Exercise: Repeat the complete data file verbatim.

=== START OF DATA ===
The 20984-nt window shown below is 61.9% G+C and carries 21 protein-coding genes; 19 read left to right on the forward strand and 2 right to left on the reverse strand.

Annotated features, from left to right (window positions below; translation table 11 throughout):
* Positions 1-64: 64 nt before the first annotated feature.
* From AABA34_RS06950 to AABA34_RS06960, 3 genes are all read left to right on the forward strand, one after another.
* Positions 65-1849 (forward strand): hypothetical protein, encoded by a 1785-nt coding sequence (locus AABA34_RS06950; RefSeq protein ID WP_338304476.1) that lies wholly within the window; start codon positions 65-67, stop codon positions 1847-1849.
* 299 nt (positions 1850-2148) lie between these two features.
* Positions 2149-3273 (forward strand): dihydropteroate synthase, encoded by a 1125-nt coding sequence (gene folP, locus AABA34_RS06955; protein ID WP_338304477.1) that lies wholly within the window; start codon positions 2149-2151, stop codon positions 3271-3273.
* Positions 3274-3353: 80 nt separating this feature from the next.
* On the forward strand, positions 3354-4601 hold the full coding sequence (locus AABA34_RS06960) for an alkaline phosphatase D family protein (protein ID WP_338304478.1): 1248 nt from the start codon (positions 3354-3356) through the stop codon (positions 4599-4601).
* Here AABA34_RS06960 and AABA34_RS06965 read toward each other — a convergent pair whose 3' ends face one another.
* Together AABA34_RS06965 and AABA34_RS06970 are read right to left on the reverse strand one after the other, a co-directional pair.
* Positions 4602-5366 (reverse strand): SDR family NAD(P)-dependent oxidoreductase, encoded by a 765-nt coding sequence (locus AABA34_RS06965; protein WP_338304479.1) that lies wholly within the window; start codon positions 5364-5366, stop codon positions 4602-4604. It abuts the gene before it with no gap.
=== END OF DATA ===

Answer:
The 20984-nt window shown below is 61.9% G+C and carries 21 protein-coding genes; 19 read left to right on the forward strand and 2 right to left on the reverse strand.

Annotated features, from left to right (window positions below; translation table 11 throughout):
* Positions 1-64: 64 nt before the first annotated feature.
* From AABA34_RS06950 to AABA34_RS06960, 3 genes are all read left to right on the forward strand, one after another.
* Positions 65-1849 (forward strand): hypothetical protein, encoded by a 1785-nt coding sequence (locus AABA34_RS06950; RefSeq protein ID WP_338304476.1) that lies wholly within the window; start codon positions 65-67, stop codon positions 1847-1849.
* 299 nt (positions 1850-2148) lie between these two features.
* Positions 2149-3273 (forward strand): dihydropteroate synthase, encoded by a 1125-nt coding sequence (gene folP, locus AABA34_RS06955; protein ID WP_338304477.1) that lies wholly within the window; start codon positions 2149-2151, stop codon positions 3271-3273.
* Positions 3274-3353: 80 nt separating this feature from the next.
* On the forward strand, positions 3354-4601 hold the full coding sequence (locus AABA34_RS06960) for an alkaline phosphatase D family protein (protein ID WP_338304478.1): 1248 nt from the start codon (positions 3354-3356) through the stop codon (positions 4599-4601).
* Here AABA34_RS06960 and AABA34_RS06965 read toward each other — a convergent pair whose 3' ends face one another.
* Together AABA34_RS06965 and AABA34_RS06970 are read right to left on the reverse strand one after the other, a co-directional pair.
* Positions 4602-5366 (reverse strand): SDR family NAD(P)-dependent oxidoreductase, encoded by a 765-nt coding sequence (locus AABA34_RS06965; protein WP_338304479.1) that lies wholly within the window; start codon positions 5364-5366, stop codon positions 4602-4604. It abuts the gene before it with no gap.